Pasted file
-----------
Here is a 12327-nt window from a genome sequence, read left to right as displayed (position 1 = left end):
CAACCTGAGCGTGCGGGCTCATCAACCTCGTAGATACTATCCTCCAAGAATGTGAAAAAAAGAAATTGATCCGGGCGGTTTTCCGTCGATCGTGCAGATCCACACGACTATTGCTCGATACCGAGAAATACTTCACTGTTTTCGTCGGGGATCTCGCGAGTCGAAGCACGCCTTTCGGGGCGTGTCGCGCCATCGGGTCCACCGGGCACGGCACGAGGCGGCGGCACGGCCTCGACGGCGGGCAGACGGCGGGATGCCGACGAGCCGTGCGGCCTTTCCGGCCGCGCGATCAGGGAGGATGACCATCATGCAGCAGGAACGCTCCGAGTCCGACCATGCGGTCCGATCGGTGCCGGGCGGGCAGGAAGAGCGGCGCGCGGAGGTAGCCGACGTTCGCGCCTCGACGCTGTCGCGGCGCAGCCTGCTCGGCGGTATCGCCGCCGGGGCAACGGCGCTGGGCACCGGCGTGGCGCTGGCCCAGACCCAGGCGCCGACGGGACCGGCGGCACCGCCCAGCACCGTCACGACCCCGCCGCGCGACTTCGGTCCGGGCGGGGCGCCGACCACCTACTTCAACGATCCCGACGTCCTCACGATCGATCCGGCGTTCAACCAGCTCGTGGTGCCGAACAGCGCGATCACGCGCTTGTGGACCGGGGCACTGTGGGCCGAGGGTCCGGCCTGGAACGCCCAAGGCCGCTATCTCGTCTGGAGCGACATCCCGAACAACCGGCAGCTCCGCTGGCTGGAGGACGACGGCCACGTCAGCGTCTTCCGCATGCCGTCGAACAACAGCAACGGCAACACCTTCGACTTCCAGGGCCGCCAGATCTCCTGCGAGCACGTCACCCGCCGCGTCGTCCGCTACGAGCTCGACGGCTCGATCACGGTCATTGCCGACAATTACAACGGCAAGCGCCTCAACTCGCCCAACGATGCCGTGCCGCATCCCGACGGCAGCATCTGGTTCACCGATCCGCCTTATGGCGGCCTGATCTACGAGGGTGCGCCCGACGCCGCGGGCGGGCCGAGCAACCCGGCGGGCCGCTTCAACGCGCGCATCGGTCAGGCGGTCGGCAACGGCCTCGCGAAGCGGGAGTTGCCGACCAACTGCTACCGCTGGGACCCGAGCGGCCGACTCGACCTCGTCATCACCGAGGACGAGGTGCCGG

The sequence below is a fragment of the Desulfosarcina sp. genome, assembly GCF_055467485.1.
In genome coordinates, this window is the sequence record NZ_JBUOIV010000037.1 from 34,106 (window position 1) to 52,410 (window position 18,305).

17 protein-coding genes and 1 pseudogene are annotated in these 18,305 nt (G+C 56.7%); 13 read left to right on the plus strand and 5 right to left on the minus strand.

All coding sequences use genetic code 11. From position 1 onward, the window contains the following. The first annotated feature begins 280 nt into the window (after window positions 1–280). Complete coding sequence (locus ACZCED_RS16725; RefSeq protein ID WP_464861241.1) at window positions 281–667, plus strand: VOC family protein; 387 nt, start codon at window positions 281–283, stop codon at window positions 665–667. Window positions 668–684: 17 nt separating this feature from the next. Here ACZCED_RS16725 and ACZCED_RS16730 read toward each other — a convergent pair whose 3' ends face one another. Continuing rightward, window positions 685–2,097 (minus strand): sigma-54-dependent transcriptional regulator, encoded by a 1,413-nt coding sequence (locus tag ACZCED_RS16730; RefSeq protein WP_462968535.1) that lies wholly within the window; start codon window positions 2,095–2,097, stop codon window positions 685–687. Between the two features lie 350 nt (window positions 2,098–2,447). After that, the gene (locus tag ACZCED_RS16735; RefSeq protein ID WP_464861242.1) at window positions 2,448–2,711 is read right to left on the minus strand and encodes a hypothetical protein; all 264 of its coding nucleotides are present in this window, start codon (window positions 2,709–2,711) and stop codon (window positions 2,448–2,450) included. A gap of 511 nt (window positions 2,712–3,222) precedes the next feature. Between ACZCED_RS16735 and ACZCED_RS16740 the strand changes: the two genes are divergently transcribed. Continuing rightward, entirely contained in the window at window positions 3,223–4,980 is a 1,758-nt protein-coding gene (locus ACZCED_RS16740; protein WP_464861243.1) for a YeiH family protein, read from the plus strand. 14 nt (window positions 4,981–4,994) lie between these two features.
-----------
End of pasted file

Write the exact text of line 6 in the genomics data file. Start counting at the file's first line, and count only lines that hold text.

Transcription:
All coding sequences use genetic code 11. From position 1 onward, the window contains the following. The first annotated feature begins 280 nt into the window (after window positions 1–280). Complete coding sequence (locus ACZCED_RS16725; RefSeq protein ID WP_464861241.1) at window positions 281–667, plus strand: VOC family protein; 387 nt, start codon at window positions 281–283, stop codon at window positions 665–667. Window positions 668–684: 17 nt separating this feature from the next. Here ACZCED_RS16725 and ACZCED_RS16730 read toward each other — a convergent pair whose 3' ends face one another. Continuing rightward, window positions 685–2,097 (minus strand): sigma-54-dependent transcriptional regulator, encoded by a 1,413-nt coding sequence (locus tag ACZCED_RS16730; RefSeq protein WP_462968535.1) that lies wholly within the window; start codon window positions 2,095–2,097, stop codon window positions 685–687. Between the two features lie 350 nt (window positions 2,098–2,447). After that, the gene (locus tag ACZCED_RS16735; RefSeq protein ID WP_464861242.1) at window positions 2,448–2,711 is read right to left on the minus strand and encodes a hypothetical protein; all 264 of its coding nucleotides are present in this window, start codon (window positions 2,709–2,711) and stop codon (window positions 2,448–2,450) included. A gap of 511 nt (window positions 2,712–3,222) precedes the next feature. Between ACZCED_RS16735 and ACZCED_RS16740 the strand changes: the two genes are divergently transcribed. Continuing rightward, entirely contained in the window at window positions 3,223–4,980 is a 1,758-nt protein-coding gene (locus ACZCED_RS16740; protein WP_464861243.1) for a YeiH family protein, read from the plus strand. 14 nt (window positions 4,981–4,994) lie between these two features.